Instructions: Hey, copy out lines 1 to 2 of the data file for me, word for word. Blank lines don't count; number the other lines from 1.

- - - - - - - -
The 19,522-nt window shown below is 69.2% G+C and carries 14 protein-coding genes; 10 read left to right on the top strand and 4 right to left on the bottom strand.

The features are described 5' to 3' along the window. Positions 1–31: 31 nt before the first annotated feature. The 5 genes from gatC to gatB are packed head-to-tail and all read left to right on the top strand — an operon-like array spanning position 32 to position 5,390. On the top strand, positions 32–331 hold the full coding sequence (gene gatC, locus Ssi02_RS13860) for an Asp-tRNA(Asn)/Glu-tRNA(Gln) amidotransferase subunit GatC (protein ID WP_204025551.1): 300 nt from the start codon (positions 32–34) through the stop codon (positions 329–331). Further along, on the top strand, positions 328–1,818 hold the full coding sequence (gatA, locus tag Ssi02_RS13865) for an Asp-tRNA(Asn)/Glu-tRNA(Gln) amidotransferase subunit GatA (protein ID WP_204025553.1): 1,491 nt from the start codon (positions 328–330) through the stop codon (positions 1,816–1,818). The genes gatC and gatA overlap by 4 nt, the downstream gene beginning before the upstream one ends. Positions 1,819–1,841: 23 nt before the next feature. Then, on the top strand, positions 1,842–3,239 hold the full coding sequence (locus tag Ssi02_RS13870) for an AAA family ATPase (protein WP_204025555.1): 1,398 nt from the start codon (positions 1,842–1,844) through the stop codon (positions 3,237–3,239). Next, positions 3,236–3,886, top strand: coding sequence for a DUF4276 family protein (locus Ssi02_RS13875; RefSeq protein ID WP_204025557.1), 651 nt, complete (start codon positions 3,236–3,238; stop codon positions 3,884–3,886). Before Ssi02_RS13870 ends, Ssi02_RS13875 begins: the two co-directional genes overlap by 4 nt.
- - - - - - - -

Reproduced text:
The 19,522-nt window shown below is 69.2% G+C and carries 14 protein-coding genes; 10 read left to right on the top strand and 4 right to left on the bottom strand.

The features are described 5' to 3' along the window. Positions 1–31: 31 nt before the first annotated feature. The 5 genes from gatC to gatB are packed head-to-tail and all read left to right on the top strand — an operon-like array spanning position 32 to position 5,390. On the top strand, positions 32–331 hold the full coding sequence (gene gatC, locus Ssi02_RS13860) for an Asp-tRNA(Asn)/Glu-tRNA(Gln) amidotransferase subunit GatC (protein ID WP_204025551.1): 300 nt from the start codon (positions 32–34) through the stop codon (positions 329–331). Further along, on the top strand, positions 328–1,818 hold the full coding sequence (gatA, locus tag Ssi02_RS13865) for an Asp-tRNA(Asn)/Glu-tRNA(Gln) amidotransferase subunit GatA (protein ID WP_204025553.1): 1,491 nt from the start codon (positions 328–330) through the stop codon (positions 1,816–1,818). The genes gatC and gatA overlap by 4 nt, the downstream gene beginning before the upstream one ends. Positions 1,819–1,841: 23 nt before the next feature. Then, on the top strand, positions 1,842–3,239 hold the full coding sequence (locus tag Ssi02_RS13870) for an AAA family ATPase (protein WP_204025555.1): 1,398 nt from the start codon (positions 1,842–1,844) through the stop codon (positions 3,237–3,239). Next, positions 3,236–3,886, top strand: coding sequence for a DUF4276 family protein (locus Ssi02_RS13875; RefSeq protein ID WP_204025557.1), 651 nt, complete (start codon positions 3,236–3,238; stop codon positions 3,884–3,886). Before Ssi02_RS13870 ends, Ssi02_RS13875 begins: the two co-directional genes overlap by 4 nt.